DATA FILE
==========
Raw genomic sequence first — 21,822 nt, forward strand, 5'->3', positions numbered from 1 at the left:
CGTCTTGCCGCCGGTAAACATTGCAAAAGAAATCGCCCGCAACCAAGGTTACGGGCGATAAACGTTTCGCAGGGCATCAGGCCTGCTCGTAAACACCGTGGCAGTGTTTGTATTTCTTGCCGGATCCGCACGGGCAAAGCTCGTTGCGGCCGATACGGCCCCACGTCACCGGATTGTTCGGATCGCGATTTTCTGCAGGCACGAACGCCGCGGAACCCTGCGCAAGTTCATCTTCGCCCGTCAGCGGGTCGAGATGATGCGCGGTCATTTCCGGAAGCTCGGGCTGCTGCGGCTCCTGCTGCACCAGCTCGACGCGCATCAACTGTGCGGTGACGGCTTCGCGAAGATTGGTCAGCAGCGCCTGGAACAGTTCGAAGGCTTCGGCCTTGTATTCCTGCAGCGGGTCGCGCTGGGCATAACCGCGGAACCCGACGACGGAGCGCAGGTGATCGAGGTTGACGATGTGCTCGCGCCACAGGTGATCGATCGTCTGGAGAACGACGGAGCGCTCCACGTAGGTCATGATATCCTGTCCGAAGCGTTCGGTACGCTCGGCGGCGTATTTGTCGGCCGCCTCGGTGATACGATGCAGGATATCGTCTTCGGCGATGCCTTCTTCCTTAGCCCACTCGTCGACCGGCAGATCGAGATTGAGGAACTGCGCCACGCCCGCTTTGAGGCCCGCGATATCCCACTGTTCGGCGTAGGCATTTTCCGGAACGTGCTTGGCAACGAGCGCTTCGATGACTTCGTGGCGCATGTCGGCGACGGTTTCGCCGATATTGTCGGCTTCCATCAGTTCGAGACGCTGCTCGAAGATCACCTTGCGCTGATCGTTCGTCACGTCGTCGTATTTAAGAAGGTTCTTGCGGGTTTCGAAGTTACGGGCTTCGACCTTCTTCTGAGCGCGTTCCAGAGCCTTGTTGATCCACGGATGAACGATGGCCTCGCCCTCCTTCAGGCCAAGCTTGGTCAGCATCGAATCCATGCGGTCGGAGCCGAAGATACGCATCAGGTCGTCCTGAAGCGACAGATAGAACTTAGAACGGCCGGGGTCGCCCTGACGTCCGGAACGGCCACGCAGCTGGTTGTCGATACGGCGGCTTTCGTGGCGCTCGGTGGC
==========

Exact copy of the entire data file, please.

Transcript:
Raw genomic sequence first — 21,822 nt, forward strand, 5'->3', positions numbered from 1 at the left:
CGTCTTGCCGCCGGTAAACATTGCAAAAGAAATCGCCCGCAACCAAGGTTACGGGCGATAAACGTTTCGCAGGGCATCAGGCCTGCTCGTAAACACCGTGGCAGTGTTTGTATTTCTTGCCGGATCCGCACGGGCAAAGCTCGTTGCGGCCGATACGGCCCCACGTCACCGGATTGTTCGGATCGCGATTTTCTGCAGGCACGAACGCCGCGGAACCCTGCGCAAGTTCATCTTCGCCCGTCAGCGGGTCGAGATGATGCGCGGTCATTTCCGGAAGCTCGGGCTGCTGCGGCTCCTGCTGCACCAGCTCGACGCGCATCAACTGTGCGGTGACGGCTTCGCGAAGATTGGTCAGCAGCGCCTGGAACAGTTCGAAGGCTTCGGCCTTGTATTCCTGCAGCGGGTCGCGCTGGGCATAACCGCGGAACCCGACGACGGAGCGCAGGTGATCGAGGTTGACGATGTGCTCGCGCCACAGGTGATCGATCGTCTGGAGAACGACGGAGCGCTCCACGTAGGTCATGATATCCTGTCCGAAGCGTTCGGTACGCTCGGCGGCGTATTTGTCGGCCGCCTCGGTGATACGATGCAGGATATCGTCTTCGGCGATGCCTTCTTCCTTAGCCCACTCGTCGACCGGCAGATCGAGATTGAGGAACTGCGCCACGCCCGCTTTGAGGCCCGCGATATCCCACTGTTCGGCGTAGGCATTTTCCGGAACGTGCTTGGCAACGAGCGCTTCGATGACTTCGTGGCGCATGTCGGCGACGGTTTCGCCGATATTGTCGGCTTCCATCAGTTCGAGACGCTGCTCGAAGATCACCTTGCGCTGATCGTTCGTCACGTCGTCGTATTTAAGAAGGTTCTTGCGGGTTTCGAAGTTACGGGCTTCGACCTTCTTCTGAGCGCGTTCCAGAGCCTTGTTGATCCACGGATGAACGATGGCCTCGCCCTCCTTCAGGCCAAGCTTGGTCAGCATCGAATCCATGCGGTCGGAGCCGAAGATACGCATCAGGTCGTCCTGAAGCGACAGATAGAACTTAGAACGGCCGGGGTCGCCCTGACGTCCGGAACGGCCACGCAGCTGGTTGTCGATACGGCGGCTTTCGTGGCGCTCGGTGGC